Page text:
Race Report: Mayhem Enduro, Pro GRT, and more.
Pro Gravity Tour: Plattekill Mountain. Roxbury, NY.
Giant Northeast riders Seamus, Brian, and Collin got to enjoy all kinds of weather during two days of racing at Plattekill Mountain.
Pro downhill rider Brian Scolforo describes the racing conditions on both days:
“Saturday was filled with rain showers and muddy trails. Rain suits and tear offs were essential. A gnarly track with one of the steepest chutes on the mountain provided a great Plattekill experience. Sunday brought us a gorgeous day, clear skies and warm temperatures dried the track up by the end of practice. The run was a completely different pace while dry. Came down the hill with a good run and held together for a 33rd spot in another stacked event.”
Grassroots rider Collin McBride grabbed a fifth-place podium spot in his downhill class:
“Plattekill Pro GRT Round #2 was so far my best finish in a Pro GRT… I missed a small berm up top and lost a few seconds but still pulled out a very solid race run and couldn’t be more happy about it. The course was super steep, rocky, and you really had to pedal to get a good run. I loved the track but I’m sure it would have of been even more fun if it was dry!” (Collin)
Seamus Powell enjoyed another weekend on the top step with wins in both Pro Super-D and amateur downhill events.
Root 66: Coyote Hill MTB Classic. West Fairlee, VT
Junior Grassroots rider Ryan Beliner’s racing plans were foiled by a lingering cold combined with allergies. Unsure of his racing form after a week of nose-blowing, he decided skip the long haul north to the second Canada Cup and to race locally instead. Racing at Coyote Hill meant a different race format; instead of the one-hour races Ryan was most used to, he’d be racing for over two hours. Ryan’s strategy going into the race was to keep his pace as controlled as possible, try to rest on the climbs, and gain as much ground as possible on the descents.
From Ryan, on his race:
“Every time I went out for another lap, I was almost at 46 minutes on the dot every time. It was awesome… I was definitely pleased with how I had executed the race, and got in some good skills practice on the greasy single track. Can’t wait for some high speed races in the future, and am looking forward to preparing for them in the following weeks!”
Appalachia Outdoors Adventures: Mayhem Enduro. Cumberland, OH.
Grassroots rider Amy Alton enjoyed the “BEST Enduro ever” last weekend in Ohio:
“Now thoughts of Southern Ohio don’t automatically bring to mind killer mountainous downhill typical to the Enduro scene. However, Mayhem has taken Southern Ohio’s rolling hills and abrupt ravines and maximized all its potential… Mayhem had five timed stages each offering a few serious features including a road gap jump; the ‘death’ drop; a wall ride into a rocky gap jump; and at the end of it all a creek jump starting with a ramp that abruptly ended above a creek 8 feet below and 16 feet across. With some luck and lots of speed, you launch to the other side in between cow-bell ringing spectators and on to the finish.”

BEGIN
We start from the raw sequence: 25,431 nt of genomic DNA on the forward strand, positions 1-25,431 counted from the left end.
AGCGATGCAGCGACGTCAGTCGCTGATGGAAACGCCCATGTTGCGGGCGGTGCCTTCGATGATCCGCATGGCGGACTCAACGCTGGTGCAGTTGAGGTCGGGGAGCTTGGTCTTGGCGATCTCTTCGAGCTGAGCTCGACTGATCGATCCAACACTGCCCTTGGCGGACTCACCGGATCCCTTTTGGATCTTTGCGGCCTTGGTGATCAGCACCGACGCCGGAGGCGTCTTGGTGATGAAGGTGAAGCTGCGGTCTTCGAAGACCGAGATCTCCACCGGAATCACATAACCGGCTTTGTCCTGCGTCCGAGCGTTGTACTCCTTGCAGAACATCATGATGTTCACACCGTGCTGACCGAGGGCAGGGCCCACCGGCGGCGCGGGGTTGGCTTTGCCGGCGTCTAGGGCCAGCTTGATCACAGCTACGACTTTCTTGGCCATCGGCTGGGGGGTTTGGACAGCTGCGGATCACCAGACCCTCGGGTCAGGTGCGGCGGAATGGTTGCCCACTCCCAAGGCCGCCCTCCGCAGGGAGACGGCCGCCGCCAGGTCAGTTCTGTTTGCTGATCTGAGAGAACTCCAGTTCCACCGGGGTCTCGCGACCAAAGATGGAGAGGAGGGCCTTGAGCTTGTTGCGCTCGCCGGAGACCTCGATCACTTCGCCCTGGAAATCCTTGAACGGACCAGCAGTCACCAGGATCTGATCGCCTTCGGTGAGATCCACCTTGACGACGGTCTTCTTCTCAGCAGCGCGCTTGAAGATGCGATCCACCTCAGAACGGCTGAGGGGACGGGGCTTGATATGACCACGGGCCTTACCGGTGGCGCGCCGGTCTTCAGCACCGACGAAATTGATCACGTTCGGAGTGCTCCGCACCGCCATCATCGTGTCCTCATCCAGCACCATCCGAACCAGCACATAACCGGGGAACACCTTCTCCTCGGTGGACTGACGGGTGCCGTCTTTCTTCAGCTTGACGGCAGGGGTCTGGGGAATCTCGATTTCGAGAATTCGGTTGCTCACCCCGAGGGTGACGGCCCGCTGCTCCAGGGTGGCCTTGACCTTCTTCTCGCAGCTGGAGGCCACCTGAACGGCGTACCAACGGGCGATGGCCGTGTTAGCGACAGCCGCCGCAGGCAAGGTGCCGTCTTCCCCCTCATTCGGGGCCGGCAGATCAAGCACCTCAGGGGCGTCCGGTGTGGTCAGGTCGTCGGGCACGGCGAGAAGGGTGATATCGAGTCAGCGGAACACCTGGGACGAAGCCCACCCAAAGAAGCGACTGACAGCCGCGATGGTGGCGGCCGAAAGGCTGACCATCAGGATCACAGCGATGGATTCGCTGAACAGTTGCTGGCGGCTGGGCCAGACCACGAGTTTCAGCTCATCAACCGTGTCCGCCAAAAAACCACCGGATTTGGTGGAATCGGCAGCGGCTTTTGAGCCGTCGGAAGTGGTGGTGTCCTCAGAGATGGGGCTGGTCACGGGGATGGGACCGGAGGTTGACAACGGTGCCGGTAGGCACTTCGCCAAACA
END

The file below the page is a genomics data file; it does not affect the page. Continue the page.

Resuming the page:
I was stoked to be ‘Enduro-ing’ among the best as the Solo Female division was stacked with the likes of a mountain biking legend and two rockstar professional downhillers. The format at Mayhem had the four of us riding together throughout the 13 mile loop and gave us ample time to do what we love – ride bikes and connect with other cool chicks. Through to the end, I was pleased that my performance gave me a Top 5 finish among such a strong field.”
Trans-Sylvania Mountain Bike Epic (TSE): Seven Mountains, PA
For those of us who admire the Absa Cape Epic but prefer to race in higher humidity, there’s the Trans-Sylvania Epic, right plop in the middle of Giant Northeast territory. Seven stages; seven days; an average of thirty-two miles of berooted PA trails per day.
Who better to represent Giant Northeast at a seven-day endurance-fest than Jess and Joël? That’s right. Competing as a coed duo, Jess and Joël are just three stages away from the race’s culminating stage on Saturday.
But don’t feel too sorry for them: after every stage, Jess and Joël return to their cozy cabin at base camp where they have access to two warm showers and two flushing toilets… which they share with twenty cabin-mates.
Back on the bright side, there is no reason to go hungry at the TSE. As Jess describes:
“Food is supplied by the camp cooks. We get breakfast and dinner daily. And what the spread of food it is. Every meal is buffet style, which is great for hungry racers who need to take in a lot of calories. Breakfast includes things such as oatmeal, pancakes, sausage, and eggs. Dinner is meals such as pulled pork, BBQ chicken, lasagna, beef roast; along with an array of side dishes, veggies and salads.”
Now that we know about the food, expect to see more Giant kits on course next year.
Visit Jess and Joël’s blog for their full report on prepping for the Epic.